One look at this mechanism is impressive. It becomes more so, as you discover it uses gears and dials, a whole new class of technology, and complexity, in the world of 100 B.C.
The New York Times
Archimedes, who lived in Syracuse and died in 212 B.C., invented a planetarium calculating motions of the Moon and the known planets and wrote a lost manuscript on astronomical mechanisms. Some evidence had previously linked the complex device of gears and dials to the island of Rhodes and the astronomer Hipparchos, who had made a study of irregularities in the Moon’s orbital course.
The Antikythera Mechanism, sometimes called the first analog computer, was recovered more than a century ago in the wreckage of a ship that sank off the tiny island of Antikythera, north of Crete. Earlier research showed that the device was probably built between 140 and 100 B.C.
Only now, applying high-resolution imaging systems and three-dimensional X-ray tomography, have experts been able to decipher inscriptions and reconstruct functions of the bronze gears on the mechanism. The latest research has revealed details of dials on the instrument’s back side, including the names of all 12 months of an ancient calendar.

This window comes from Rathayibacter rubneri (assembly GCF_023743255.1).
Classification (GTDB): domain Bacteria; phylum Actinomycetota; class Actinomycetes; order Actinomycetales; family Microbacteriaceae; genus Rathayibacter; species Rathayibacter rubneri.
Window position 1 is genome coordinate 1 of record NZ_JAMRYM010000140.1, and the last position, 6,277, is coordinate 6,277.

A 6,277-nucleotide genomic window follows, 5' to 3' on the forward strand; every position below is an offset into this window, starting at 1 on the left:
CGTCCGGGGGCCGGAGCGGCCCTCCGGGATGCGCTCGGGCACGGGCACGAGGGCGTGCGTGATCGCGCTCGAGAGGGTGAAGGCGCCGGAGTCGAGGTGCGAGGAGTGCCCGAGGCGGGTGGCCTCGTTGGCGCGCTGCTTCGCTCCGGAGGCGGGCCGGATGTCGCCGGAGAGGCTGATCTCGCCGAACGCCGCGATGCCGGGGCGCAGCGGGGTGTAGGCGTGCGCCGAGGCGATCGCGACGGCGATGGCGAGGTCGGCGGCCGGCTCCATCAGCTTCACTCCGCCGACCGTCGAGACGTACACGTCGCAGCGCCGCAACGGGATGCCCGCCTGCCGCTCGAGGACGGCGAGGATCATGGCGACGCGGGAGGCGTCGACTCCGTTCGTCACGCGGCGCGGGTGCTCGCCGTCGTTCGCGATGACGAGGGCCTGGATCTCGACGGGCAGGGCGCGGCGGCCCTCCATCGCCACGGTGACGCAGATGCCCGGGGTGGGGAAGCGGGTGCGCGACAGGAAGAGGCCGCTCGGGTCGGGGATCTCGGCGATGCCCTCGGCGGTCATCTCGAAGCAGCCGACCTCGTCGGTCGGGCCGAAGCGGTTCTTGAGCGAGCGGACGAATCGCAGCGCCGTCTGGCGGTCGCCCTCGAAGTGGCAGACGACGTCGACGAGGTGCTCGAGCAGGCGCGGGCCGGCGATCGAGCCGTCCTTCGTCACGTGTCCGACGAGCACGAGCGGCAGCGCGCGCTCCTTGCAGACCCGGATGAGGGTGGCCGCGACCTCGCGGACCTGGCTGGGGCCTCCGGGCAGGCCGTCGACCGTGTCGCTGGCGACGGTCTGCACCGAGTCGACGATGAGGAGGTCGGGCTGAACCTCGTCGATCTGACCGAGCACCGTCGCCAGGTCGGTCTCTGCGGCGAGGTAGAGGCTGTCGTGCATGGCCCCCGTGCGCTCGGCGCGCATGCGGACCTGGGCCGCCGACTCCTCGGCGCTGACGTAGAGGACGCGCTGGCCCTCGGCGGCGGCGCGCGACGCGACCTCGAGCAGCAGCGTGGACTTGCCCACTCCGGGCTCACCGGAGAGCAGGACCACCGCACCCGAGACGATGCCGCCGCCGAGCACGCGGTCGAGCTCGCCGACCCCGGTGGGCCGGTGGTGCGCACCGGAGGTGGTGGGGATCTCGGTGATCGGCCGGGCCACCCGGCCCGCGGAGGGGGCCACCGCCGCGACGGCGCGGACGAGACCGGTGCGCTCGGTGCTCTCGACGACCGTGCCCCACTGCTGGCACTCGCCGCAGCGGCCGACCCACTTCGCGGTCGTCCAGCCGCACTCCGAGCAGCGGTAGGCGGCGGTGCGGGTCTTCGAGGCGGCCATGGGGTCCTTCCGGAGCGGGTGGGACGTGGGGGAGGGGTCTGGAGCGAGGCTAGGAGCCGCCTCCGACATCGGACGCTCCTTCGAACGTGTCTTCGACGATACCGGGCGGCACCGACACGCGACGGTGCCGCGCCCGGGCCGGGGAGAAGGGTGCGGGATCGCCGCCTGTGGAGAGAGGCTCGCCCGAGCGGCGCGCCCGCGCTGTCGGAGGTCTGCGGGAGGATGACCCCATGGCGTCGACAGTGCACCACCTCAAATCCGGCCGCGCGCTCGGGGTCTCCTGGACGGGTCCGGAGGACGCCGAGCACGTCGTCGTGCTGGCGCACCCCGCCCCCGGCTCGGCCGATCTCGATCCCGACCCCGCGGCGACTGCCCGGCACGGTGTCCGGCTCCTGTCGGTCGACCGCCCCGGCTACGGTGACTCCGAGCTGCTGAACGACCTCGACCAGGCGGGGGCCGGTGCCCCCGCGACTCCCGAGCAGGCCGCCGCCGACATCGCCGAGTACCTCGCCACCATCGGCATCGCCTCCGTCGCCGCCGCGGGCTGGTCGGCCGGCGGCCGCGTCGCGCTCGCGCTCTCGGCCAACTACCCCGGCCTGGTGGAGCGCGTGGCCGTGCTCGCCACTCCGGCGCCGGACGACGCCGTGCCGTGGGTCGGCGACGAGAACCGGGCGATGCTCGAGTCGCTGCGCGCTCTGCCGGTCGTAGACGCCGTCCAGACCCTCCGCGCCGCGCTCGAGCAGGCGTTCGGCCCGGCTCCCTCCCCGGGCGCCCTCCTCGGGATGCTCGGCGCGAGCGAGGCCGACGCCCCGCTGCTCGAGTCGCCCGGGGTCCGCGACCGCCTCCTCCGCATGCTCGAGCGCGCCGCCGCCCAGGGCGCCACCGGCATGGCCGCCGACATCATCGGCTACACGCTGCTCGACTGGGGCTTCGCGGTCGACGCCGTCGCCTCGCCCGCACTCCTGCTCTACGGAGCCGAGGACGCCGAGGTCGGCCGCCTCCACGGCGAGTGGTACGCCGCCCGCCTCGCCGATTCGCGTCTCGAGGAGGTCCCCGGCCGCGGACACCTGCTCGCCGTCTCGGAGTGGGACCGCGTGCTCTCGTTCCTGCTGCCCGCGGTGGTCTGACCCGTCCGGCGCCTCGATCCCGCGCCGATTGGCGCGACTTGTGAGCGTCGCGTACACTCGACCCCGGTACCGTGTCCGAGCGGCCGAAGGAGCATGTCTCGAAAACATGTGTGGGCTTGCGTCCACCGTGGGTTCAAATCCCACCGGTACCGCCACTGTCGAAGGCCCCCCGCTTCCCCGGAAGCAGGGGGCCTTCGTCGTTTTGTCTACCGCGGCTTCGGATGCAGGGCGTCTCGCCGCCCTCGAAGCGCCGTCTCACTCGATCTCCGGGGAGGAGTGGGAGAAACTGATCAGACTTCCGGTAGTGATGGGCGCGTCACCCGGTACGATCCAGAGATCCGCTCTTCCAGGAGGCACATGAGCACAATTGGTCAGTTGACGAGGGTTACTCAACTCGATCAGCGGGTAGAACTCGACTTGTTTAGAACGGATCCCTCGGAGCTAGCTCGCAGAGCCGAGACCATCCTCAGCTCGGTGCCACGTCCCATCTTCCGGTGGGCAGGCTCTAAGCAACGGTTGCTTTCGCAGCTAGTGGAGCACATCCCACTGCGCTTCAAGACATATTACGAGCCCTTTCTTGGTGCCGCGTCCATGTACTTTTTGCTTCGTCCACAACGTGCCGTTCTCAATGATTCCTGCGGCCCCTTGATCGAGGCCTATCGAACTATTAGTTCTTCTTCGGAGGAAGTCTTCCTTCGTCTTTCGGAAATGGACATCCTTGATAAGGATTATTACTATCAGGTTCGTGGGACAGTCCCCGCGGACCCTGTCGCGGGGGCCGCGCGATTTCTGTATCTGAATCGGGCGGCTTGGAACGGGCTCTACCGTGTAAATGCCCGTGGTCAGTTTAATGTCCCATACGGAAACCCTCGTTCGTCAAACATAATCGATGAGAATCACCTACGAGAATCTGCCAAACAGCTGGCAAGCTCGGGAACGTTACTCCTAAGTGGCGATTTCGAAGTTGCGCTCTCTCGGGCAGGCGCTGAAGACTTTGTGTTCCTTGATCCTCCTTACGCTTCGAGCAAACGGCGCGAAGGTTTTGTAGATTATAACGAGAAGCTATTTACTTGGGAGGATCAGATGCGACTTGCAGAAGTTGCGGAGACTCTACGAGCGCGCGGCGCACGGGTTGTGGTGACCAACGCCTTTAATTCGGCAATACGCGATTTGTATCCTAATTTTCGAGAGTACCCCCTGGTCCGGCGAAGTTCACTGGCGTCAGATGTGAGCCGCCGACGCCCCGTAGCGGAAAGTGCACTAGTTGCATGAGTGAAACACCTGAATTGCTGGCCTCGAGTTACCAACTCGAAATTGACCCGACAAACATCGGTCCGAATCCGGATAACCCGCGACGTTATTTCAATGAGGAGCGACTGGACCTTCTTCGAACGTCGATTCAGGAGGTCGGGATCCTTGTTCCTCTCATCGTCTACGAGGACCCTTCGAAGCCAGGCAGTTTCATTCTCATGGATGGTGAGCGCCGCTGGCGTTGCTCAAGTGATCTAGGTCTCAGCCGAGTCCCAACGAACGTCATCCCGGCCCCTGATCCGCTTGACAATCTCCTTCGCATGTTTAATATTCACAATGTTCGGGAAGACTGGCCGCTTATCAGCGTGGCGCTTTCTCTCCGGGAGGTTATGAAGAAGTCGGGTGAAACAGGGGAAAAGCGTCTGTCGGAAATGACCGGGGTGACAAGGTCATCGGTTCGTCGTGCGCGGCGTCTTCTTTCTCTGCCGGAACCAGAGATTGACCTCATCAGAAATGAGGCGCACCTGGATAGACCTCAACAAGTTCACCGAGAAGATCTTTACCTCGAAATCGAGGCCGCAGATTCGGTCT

In other words, it’s a formulaic-based machine, perhaps the oldest ever found in Europe. Generally speaking, this is precision work of a very high order. It requires reliable mechanical functions to work at all. The fact it was found on a ship is also significant.
Enter Archimedes. The lunar calendar is the connection with his work. The month names found on the machine are Corinthian, and relate to an ancient Babylonian calendar known as the Metonic calendar. The Metonic calendar was used to adjust lunar and the solar year.
The formula is the basis of the mechanism. Modern machinery, including digital, uses precision timers, and precision gears, and even now, it's a very demanding bit of production.
It’s no trivial achievement, in a non-mechanical age, either. Dials as regulators of gears means a multi-tier mechanism. That sort of technology isn’t out of the mental range of the Alexandrians, but it’s definitely a whole stairway, not just a step, above the mechanical norms of the time.
Apparently Cicero mentioned a similar device being made by Archimedes, but this is the only one known. So many of Archimedes’ inventions have been lost, and there are so many holes in our knowledge of his work, that there really is some justification for digging up the entire Mediterranean to find them. He was a Da Vinci of his time, and he’d be an Edison of ours.
If you have a look at the NYT picture, you don’t think “ancient”. You’d expect it to be 18th-19th century at least. If you were told it was a 20th century nautical navigation instrument from a shipwreck, you definitely wouldn’t be surprised.
For historians, technologists, and those interested in human invention only one expression really covers it:
“It’s that man again.”